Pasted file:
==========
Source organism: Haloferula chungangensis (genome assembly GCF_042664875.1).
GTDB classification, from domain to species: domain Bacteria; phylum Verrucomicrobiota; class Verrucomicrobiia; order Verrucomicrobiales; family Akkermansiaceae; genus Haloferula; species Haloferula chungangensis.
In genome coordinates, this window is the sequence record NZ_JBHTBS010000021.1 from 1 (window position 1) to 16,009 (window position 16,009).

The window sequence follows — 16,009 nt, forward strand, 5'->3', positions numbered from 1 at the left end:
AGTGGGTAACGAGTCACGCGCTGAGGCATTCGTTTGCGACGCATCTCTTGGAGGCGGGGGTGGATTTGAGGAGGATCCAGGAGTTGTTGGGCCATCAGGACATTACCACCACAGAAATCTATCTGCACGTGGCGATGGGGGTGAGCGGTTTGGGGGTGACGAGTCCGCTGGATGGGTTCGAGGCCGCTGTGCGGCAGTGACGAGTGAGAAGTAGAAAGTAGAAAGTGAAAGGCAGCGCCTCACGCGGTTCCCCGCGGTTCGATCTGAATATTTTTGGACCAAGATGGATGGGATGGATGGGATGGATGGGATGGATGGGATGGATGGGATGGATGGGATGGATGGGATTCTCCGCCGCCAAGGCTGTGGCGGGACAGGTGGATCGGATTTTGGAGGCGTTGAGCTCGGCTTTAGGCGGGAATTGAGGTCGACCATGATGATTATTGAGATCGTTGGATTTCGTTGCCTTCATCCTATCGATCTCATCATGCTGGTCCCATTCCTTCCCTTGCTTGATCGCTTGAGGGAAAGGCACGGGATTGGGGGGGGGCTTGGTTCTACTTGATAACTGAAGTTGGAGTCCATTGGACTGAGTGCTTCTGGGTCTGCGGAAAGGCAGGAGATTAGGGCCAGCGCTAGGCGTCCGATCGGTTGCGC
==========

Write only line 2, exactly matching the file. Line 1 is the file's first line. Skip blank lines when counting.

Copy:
GTDB classification, from domain to species: domain Bacteria; phylum Verrucomicrobiota; class Verrucomicrobiia; order Verrucomicrobiales; family Akkermansiaceae; genus Haloferula; species Haloferula chungangensis.